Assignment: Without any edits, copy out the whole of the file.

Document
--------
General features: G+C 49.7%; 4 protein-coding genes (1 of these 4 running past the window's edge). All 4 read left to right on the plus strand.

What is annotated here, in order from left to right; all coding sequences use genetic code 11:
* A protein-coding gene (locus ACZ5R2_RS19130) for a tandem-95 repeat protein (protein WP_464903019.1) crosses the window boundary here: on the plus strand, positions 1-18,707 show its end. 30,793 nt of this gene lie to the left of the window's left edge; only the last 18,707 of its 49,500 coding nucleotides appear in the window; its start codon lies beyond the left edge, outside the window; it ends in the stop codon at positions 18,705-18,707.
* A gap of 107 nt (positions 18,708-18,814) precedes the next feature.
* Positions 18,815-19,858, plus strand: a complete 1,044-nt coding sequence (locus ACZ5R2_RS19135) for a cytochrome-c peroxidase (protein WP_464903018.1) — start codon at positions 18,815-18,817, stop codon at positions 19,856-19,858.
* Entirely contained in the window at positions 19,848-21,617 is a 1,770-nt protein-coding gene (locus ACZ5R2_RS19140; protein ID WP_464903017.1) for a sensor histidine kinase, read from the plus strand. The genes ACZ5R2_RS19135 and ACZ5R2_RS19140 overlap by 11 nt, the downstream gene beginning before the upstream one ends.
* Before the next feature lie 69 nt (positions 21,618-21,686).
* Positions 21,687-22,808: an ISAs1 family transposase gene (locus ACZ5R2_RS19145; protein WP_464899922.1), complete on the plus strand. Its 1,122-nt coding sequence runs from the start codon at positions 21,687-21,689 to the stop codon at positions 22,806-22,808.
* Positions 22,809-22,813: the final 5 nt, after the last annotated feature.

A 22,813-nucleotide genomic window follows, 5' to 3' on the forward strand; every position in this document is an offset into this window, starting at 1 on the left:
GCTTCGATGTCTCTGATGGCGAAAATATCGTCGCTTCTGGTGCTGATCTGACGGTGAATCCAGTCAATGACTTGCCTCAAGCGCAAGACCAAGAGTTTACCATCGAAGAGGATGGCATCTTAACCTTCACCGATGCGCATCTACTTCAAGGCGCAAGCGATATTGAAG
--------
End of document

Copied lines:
General features: G+C 49.7%; 4 protein-coding genes (1 of these 4 running past the window's edge). All 4 read left to right on the plus strand.

What is annotated here, in order from left to right; all coding sequences use genetic code 11:
* A protein-coding gene (locus ACZ5R2_RS19130) for a tandem-95 repeat protein (protein WP_464903019.1) crosses the window boundary here: on the plus strand, positions 1-18,707 show its end. 30,793 nt of this gene lie to the left of the window's left edge; only the last 18,707 of its 49,500 coding nucleotides appear in the window; its start codon lies beyond the left edge, outside the window; it ends in the stop codon at positions 18,705-18,707.
* A gap of 107 nt (positions 18,708-18,814) precedes the next feature.
* Positions 18,815-19,858, plus strand: a complete 1,044-nt coding sequence (locus ACZ5R2_RS19135) for a cytochrome-c peroxidase (protein WP_464903018.1) — start codon at positions 18,815-18,817, stop codon at positions 19,856-19,858.
* Entirely contained in the window at positions 19,848-21,617 is a 1,770-nt protein-coding gene (locus ACZ5R2_RS19140; protein ID WP_464903017.1) for a sensor histidine kinase, read from the plus strand. The genes ACZ5R2_RS19135 and ACZ5R2_RS19140 overlap by 11 nt, the downstream gene beginning before the upstream one ends.
* Before the next feature lie 69 nt (positions 21,618-21,686).
* Positions 21,687-22,808: an ISAs1 family transposase gene (locus ACZ5R2_RS19145; protein WP_464899922.1), complete on the plus strand. Its 1,122-nt coding sequence runs from the start codon at positions 21,687-21,689 to the stop codon at positions 22,806-22,808.
* Positions 22,809-22,813: the final 5 nt, after the last annotated feature.

A 22,813-nucleotide genomic window follows, 5' to 3' on the forward strand; every position in this document is an offset into this window, starting at 1 on the left:
GCTTCGATGTCTCTGATGGCGAAAATATCGTCGCTTCTGGTGCTGATCTGACGGTGAATCCAGTCAATGACTTGCCTCAAGCGCAAGACCAAGAGTTTACCATCGAAGAGGATGGCATCTTAACCTTCACCGATGCGCATCTACTTCAAGGCGCAAGCGATATTGAAG